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Serendipity yields delicious tomato concoction

August 29th, 2008 · 5 Comments · Food preparation, local food, recipes

I had 1 pound of gorgeous little plum tomatoes and no good plan for their use. So I decided to do a mini-version of Joanne’s tomato sauce (go to the comments on the post for the directions). She had 25 pounds of tomatoes to my 1 pound, but I figured the basic approach would work, and I could freeze my little bit of sauce for later.

So I washed my ‘maters. (Aren’t they pretty?)

I halved them, squeezed out most of the seeds, put them in the bottom of a shallow pan, tossed them with olive oil and stuck them in the oven. I decided I could speed things along by using the “convection bake” setting on my oven (which provides both a bottom heating element and a fan) and lowered the temp to 325. I thought an hour would be plenty of time, compared with Joanne’s two hours.

Then, I went about my business … and forgot all about the tomatoes. (Timer? What timer?) When I returned an hour and a half or so later, I had something akin to but not quite dried tomatoes. Oops.

What to do? I consulted a recipe I have for Dried Tomato Pesto. I consulted my refrigerator contents. I came up with a tasty and zingy cousin of that recipe. Here’s what I came up with. It could probably use more herbs, if you have and like them, but it’s excellent as it is, if I do say so.

Serendipity tomato pesto

  • 1 pound plum tomatoes
  • 5 tablespoons olive oil, approximately, divided
  • 1 shallot, peeled and quartered
  • 1/4 cup pitted kalamata olives
  • 1 tablespoon fresh oregano leaves
  • 2 roasted, peeled Anaheim peppers
  • 1/4 cup freshly grated Parmesano Reggiano
  1. Trim stem scar and halve tomatoes lengthwise. Squeeze out seeds if desired. Place in single layer in roasting pan and toss with 2 tablespoons olive oil to coat lightly. Bake 1 1/2 hours at 350 degrees (or convection-bake at 325 degrees), until tomatoes are soft and partially dried. (I allowed the tomatoes to cool while I figured out what to do, but cooling may not be necessary.)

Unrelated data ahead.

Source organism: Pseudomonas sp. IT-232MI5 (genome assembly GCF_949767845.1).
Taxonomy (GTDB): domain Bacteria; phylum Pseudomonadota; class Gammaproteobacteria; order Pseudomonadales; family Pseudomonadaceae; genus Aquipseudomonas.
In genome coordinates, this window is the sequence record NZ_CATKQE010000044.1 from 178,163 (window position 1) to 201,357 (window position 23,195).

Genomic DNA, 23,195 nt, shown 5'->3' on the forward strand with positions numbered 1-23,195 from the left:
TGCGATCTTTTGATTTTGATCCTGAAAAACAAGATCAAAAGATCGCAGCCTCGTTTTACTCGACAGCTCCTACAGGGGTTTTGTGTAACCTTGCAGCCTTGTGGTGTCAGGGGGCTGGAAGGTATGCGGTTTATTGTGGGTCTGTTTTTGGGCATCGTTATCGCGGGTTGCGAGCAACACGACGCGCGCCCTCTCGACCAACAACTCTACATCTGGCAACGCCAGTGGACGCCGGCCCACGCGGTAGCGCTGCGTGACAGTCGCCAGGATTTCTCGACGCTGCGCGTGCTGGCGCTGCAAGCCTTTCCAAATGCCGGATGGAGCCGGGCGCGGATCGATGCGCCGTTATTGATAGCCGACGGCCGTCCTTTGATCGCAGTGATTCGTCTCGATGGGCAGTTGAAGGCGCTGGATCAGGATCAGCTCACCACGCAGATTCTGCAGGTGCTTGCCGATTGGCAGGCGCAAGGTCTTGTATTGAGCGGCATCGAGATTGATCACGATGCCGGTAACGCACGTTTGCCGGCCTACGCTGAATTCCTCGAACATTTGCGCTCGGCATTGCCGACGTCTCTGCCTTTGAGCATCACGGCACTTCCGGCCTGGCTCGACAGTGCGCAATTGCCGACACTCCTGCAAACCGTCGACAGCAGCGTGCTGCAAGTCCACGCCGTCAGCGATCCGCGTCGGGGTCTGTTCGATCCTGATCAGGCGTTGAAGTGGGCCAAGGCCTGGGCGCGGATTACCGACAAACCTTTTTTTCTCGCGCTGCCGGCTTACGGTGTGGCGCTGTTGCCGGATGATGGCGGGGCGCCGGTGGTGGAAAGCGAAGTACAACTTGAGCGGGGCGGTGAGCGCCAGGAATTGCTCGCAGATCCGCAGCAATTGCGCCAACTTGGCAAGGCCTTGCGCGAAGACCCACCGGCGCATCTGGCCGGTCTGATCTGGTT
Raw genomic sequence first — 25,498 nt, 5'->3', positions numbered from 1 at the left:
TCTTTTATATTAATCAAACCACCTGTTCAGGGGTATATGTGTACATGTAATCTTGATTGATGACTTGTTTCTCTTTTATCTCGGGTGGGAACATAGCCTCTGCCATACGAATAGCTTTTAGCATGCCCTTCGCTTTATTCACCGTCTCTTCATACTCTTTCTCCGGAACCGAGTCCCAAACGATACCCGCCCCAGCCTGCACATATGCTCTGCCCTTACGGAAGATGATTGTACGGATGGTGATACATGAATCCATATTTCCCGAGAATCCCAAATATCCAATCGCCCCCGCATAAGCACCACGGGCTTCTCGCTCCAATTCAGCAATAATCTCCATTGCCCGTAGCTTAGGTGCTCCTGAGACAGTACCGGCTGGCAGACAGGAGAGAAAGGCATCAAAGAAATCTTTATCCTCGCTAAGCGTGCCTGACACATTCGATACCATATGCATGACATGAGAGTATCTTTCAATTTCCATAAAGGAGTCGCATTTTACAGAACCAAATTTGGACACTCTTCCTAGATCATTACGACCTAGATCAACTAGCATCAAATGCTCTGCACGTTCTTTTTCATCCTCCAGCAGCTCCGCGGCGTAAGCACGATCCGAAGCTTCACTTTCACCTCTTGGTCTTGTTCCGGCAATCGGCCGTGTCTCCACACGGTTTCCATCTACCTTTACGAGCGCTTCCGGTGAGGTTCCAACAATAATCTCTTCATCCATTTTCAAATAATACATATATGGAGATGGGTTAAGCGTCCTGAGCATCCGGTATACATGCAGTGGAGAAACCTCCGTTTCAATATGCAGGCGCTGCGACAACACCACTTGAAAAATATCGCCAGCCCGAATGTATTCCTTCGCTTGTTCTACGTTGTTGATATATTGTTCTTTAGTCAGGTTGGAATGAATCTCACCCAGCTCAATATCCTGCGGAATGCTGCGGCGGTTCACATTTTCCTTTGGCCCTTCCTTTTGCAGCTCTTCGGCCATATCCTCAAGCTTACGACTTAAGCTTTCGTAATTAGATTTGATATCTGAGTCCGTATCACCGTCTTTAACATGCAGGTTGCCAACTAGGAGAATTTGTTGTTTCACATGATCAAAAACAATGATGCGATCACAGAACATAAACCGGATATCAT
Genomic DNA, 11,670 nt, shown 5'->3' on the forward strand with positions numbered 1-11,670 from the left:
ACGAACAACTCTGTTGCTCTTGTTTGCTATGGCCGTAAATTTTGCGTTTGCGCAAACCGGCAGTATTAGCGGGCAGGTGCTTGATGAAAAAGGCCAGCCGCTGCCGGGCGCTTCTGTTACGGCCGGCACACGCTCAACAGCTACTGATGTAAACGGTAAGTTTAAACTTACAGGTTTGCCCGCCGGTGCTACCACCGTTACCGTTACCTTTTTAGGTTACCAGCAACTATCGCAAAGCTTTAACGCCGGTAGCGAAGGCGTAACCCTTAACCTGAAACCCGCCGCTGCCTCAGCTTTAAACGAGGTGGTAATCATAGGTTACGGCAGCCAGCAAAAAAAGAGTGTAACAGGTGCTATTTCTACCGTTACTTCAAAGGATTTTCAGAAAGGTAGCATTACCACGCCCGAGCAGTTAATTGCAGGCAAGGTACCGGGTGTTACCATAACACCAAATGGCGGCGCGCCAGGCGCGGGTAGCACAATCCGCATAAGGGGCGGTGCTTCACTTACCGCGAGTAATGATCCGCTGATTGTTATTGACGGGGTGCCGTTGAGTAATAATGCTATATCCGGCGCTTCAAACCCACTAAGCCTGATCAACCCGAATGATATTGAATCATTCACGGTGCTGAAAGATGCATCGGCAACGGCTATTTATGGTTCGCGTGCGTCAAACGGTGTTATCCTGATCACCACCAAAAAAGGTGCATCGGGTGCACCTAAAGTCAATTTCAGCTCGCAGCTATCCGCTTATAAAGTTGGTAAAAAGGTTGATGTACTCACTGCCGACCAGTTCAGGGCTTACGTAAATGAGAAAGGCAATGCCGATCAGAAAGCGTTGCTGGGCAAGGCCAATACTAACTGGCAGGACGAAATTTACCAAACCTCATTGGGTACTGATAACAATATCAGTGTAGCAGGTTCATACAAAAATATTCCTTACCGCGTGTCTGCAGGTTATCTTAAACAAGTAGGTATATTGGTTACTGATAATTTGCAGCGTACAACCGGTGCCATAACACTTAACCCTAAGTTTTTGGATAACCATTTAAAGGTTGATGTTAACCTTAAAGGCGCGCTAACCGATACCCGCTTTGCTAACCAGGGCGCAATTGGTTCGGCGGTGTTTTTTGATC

2. Scrape tomatoes into bowl of food processor with shallots, olives, oregano and peppers. Pulse several times until ingredients are minced but not pureed. Add 2 tablespoons olive oil and pulse a couple more times. Add more olive oil if necessary to achieve the consistency you desire.
  3. Transfer mixture to bowl and let flavors develop overnight. Stir in Parmesan, and toss with hot cooked pasta. Makes about 1 1/4 cups pesto.

Note: I also tried it, minus the Parmesan, as a sandwich spread. It was good, but I preferred it with the Parmesan and pasta.

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5 Comments so far ↓

  • Meryl

    Yum! I’m now thinking I might have to roast the tomatoes for a bit before I make my next batch of sauce.

  • Janet Majure

    Go for it. I nibbled one plain before the chopping began, and it was really sweet like a sun-dried tomato!

  • Joanne

    That sounds delicious! (hmm, I have more tomatoes, maybe I’ll try it!) I have to set the timer whenever I am cooking anything. I have to set it even when I put on my sprinkler outside! Otherwise, I putter around and–well–I could burn things or cause floods. Luckily, I have two timers, one on the microwave and one on the oven. Then it’s just remembering why I set them and what they mean! :)

  • Janet Majure

    Well, Joanne, obviously I need to use my timers, too! Have fun if you try this. I suspect it’s one you could fiddle with and make it just to your liking.

  • [eatingclub] vancouver || js

    Dried tomato pesto sounds delicious. Good thing you forgot the timer! ;)